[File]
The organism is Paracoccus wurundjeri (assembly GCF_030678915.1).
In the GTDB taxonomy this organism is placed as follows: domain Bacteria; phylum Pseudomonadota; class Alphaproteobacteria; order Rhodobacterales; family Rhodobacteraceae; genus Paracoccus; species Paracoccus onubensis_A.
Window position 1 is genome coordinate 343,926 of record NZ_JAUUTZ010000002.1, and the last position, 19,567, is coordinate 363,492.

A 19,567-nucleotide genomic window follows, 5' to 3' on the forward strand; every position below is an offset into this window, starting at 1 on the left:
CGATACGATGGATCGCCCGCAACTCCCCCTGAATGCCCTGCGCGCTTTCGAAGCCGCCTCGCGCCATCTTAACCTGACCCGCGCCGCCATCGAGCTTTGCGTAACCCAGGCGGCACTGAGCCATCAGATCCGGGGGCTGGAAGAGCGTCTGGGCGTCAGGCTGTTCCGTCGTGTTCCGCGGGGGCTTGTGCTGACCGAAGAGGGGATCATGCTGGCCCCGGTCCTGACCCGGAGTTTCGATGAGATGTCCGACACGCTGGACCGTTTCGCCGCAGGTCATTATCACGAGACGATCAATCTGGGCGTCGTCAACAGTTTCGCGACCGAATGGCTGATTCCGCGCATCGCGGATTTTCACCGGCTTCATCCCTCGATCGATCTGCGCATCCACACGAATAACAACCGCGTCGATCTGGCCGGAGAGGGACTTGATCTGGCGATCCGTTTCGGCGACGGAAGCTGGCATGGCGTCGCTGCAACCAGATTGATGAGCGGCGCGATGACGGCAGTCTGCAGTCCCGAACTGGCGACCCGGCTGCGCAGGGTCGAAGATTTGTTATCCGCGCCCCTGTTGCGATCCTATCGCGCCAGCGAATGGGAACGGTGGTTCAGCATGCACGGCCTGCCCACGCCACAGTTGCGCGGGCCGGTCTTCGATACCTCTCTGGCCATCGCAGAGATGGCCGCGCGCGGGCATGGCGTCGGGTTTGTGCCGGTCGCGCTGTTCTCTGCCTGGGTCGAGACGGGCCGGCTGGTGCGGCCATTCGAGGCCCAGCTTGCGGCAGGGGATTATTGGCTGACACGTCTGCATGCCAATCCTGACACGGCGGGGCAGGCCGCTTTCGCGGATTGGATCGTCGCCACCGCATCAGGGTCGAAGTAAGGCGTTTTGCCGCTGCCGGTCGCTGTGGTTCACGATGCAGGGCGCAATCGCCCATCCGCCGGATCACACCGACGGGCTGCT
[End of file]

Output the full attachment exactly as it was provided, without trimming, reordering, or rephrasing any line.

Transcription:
The organism is Paracoccus wurundjeri (assembly GCF_030678915.1).
In the GTDB taxonomy this organism is placed as follows: domain Bacteria; phylum Pseudomonadota; class Alphaproteobacteria; order Rhodobacterales; family Rhodobacteraceae; genus Paracoccus; species Paracoccus onubensis_A.
Window position 1 is genome coordinate 343,926 of record NZ_JAUUTZ010000002.1, and the last position, 19,567, is coordinate 363,492.

A 19,567-nucleotide genomic window follows, 5' to 3' on the forward strand; every position below is an offset into this window, starting at 1 on the left:
CGATACGATGGATCGCCCGCAACTCCCCCTGAATGCCCTGCGCGCTTTCGAAGCCGCCTCGCGCCATCTTAACCTGACCCGCGCCGCCATCGAGCTTTGCGTAACCCAGGCGGCACTGAGCCATCAGATCCGGGGGCTGGAAGAGCGTCTGGGCGTCAGGCTGTTCCGTCGTGTTCCGCGGGGGCTTGTGCTGACCGAAGAGGGGATCATGCTGGCCCCGGTCCTGACCCGGAGTTTCGATGAGATGTCCGACACGCTGGACCGTTTCGCCGCAGGTCATTATCACGAGACGATCAATCTGGGCGTCGTCAACAGTTTCGCGACCGAATGGCTGATTCCGCGCATCGCGGATTTTCACCGGCTTCATCCCTCGATCGATCTGCGCATCCACACGAATAACAACCGCGTCGATCTGGCCGGAGAGGGACTTGATCTGGCGATCCGTTTCGGCGACGGAAGCTGGCATGGCGTCGCTGCAACCAGATTGATGAGCGGCGCGATGACGGCAGTCTGCAGTCCCGAACTGGCGACCCGGCTGCGCAGGGTCGAAGATTTGTTATCCGCGCCCCTGTTGCGATCCTATCGCGCCAGCGAATGGGAACGGTGGTTCAGCATGCACGGCCTGCCCACGCCACAGTTGCGCGGGCCGGTCTTCGATACCTCTCTGGCCATCGCAGAGATGGCCGCGCGCGGGCATGGCGTCGGGTTTGTGCCGGTCGCGCTGTTCTCTGCCTGGGTCGAGACGGGCCGGCTGGTGCGGCCATTCGAGGCCCAGCTTGCGGCAGGGGATTATTGGCTGACACGTCTGCATGCCAATCCTGACACGGCGGGGCAGGCCGCTTTCGCGGATTGGATCGTCGCCACCGCATCAGGGTCGAAGTAAGGCGTTTTGCCGCTGCCGGTCGCTGTGGTTCACGATGCAGGGCGCAATCGCCCATCCGCCGGATCACACCGACGGGCTGCT